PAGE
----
This recipe is popular on both sides of the border. It came from a friend in Alaska, then traveled with me to old Mexico, where I lived for 5 years, and is now a potluck favorite in my Arkansas community. It's easy to keep the beans warm and serve from a slow cooker.
-Barbara Short, Mena, Arkansas
I usually make this minus the Creole seasoning, but a few weeks ago, I decided to try adding a different spice just to see what would happen. I loved it! It's garlicy, spicy and crunchy! —Krista Frank, Krista Frank, Rhododendron, Oregon
Since there's food galore during the holidays themselves, I like giving this zippy mix as an after-Christmas present instead. I just slip the containers of seasoning, beans and rice into a decorative paper bag. A recipe card completes the package.
Trying out new recipes is such a "passion" of mine that my husband sometimes will ask to have something for dinner that he's actually seen before!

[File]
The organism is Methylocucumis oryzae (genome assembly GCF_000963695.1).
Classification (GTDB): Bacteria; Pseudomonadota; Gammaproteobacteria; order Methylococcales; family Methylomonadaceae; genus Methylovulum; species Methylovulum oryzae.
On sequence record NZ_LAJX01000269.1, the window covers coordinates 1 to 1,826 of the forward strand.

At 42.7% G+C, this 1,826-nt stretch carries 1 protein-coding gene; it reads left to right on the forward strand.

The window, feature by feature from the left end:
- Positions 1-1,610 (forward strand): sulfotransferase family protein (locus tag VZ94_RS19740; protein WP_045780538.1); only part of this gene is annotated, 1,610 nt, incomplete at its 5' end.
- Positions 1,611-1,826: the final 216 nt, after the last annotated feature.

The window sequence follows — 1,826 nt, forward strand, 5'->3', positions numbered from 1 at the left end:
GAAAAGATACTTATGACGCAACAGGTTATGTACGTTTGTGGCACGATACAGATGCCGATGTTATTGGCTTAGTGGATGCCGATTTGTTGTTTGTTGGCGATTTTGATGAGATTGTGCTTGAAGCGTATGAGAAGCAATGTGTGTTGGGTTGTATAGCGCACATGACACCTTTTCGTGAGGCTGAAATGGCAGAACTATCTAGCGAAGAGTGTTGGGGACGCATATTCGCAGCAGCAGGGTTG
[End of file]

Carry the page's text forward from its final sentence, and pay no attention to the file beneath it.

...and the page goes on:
My Creole-Stuffed Turkey originated when my sister from Texas and her family—who love Southern cooking—were here one Thanksgiving. Everyone kept coming back for another serving...and we ended up stuffed, too.
Since my husband's a Navy meteorologist, we've sampled food all over the world. I adapted this recipe from one I was given while we were stationed on the Aleutian Islands. Fresh meat was difficult to obtain in that part of Alaska, so I learned to make many meals featuring grains and legumes instead!
We're looking forward to retiring soon to a small farm in central Maine. All three of our children were 4-H leader for 9 years.
Grits is a main ingredient for many Southern meals. I've had this recipe for years and never grow tired of it. It's especially good to serve on a lazy weekend, since leftover portions are very tasty served cold.
At church socials and family reunions, this satisfying dressing has always been well received. It's a favorite with our family, too. I cut back on the recipe to serve a smaller group.
Lake Charles, Louisiana